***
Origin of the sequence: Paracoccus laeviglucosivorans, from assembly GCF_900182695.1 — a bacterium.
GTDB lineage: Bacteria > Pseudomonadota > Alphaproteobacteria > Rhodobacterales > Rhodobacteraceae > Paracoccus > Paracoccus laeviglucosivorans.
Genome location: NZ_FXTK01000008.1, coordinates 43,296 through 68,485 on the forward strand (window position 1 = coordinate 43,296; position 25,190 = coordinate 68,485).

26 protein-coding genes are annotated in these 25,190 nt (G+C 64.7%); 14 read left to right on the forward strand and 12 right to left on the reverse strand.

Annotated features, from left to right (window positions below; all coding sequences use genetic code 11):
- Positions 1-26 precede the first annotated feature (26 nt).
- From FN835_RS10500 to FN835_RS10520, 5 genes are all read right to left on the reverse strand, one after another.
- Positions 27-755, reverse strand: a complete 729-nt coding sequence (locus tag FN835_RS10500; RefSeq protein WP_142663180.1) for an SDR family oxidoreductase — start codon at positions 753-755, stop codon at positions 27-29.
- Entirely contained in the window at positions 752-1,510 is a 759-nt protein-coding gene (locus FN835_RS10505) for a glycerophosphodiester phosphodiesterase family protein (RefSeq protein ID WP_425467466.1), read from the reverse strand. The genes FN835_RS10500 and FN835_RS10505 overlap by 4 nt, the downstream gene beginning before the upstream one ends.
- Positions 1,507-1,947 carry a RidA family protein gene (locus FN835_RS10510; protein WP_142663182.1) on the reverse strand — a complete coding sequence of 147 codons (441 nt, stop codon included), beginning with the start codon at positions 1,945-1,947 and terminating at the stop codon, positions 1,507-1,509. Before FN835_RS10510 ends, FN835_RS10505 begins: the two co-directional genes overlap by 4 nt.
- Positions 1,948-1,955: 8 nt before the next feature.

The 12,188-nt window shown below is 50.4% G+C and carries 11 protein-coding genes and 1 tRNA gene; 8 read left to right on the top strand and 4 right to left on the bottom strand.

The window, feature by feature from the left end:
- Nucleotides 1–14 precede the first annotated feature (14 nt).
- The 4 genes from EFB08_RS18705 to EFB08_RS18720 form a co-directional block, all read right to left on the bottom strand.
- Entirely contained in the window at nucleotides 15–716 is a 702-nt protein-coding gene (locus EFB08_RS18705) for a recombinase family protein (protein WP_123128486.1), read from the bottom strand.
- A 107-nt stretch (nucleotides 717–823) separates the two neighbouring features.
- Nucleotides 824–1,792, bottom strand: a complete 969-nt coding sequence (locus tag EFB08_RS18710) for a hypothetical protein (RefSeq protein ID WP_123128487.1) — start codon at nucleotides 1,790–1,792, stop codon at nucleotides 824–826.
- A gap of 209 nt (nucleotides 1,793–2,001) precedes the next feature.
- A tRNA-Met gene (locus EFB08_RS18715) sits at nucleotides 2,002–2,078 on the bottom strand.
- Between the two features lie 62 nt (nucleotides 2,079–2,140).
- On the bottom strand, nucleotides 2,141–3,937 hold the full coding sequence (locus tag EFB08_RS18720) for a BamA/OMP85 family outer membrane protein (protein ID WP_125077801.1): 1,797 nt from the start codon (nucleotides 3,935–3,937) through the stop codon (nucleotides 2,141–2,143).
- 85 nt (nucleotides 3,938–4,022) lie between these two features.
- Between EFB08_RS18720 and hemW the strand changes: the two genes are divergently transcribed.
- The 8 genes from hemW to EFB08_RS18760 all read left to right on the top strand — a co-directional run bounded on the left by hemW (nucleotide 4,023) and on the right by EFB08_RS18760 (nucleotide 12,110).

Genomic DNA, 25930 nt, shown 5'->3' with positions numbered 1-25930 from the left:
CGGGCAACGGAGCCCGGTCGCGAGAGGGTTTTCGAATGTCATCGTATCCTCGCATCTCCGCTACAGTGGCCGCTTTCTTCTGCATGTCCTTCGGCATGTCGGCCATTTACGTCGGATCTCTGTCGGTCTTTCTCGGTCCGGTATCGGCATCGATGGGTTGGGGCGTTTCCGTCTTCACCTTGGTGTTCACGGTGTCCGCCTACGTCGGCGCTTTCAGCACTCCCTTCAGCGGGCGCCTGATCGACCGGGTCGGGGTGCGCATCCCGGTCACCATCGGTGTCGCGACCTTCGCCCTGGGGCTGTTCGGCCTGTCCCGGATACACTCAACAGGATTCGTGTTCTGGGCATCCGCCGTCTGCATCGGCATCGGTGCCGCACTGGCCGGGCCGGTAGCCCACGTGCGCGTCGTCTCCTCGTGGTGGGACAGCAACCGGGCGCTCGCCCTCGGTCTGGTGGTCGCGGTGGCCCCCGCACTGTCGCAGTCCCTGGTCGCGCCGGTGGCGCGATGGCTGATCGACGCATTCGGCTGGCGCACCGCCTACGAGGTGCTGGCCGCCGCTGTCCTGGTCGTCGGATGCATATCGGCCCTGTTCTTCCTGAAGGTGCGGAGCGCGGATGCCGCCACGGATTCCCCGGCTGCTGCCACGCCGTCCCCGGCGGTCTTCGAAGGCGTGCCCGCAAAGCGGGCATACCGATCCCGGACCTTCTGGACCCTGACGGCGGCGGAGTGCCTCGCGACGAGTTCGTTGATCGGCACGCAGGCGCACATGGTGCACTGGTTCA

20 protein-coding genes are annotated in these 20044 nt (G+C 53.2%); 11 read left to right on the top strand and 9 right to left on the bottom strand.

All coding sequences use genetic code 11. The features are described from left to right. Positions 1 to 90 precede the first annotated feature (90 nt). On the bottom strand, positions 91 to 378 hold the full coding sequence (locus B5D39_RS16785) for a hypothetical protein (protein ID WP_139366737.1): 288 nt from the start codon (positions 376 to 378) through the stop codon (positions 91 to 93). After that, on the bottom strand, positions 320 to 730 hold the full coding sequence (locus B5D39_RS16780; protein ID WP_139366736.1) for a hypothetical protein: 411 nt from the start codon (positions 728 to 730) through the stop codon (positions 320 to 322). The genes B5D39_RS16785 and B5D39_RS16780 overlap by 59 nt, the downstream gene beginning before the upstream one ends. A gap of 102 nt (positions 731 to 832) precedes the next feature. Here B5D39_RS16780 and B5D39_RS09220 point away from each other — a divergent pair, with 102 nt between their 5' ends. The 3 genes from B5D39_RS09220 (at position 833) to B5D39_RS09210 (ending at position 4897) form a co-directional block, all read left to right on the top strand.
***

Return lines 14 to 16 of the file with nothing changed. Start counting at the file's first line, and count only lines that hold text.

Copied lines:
- Nucleotides 1–14 precede the first annotated feature (14 nt).
- The 4 genes from EFB08_RS18705 to EFB08_RS18720 form a co-directional block, all read right to left on the bottom strand.
- Entirely contained in the window at nucleotides 15–716 is a 702-nt protein-coding gene (locus EFB08_RS18705) for a recombinase family protein (protein WP_123128486.1), read from the bottom strand.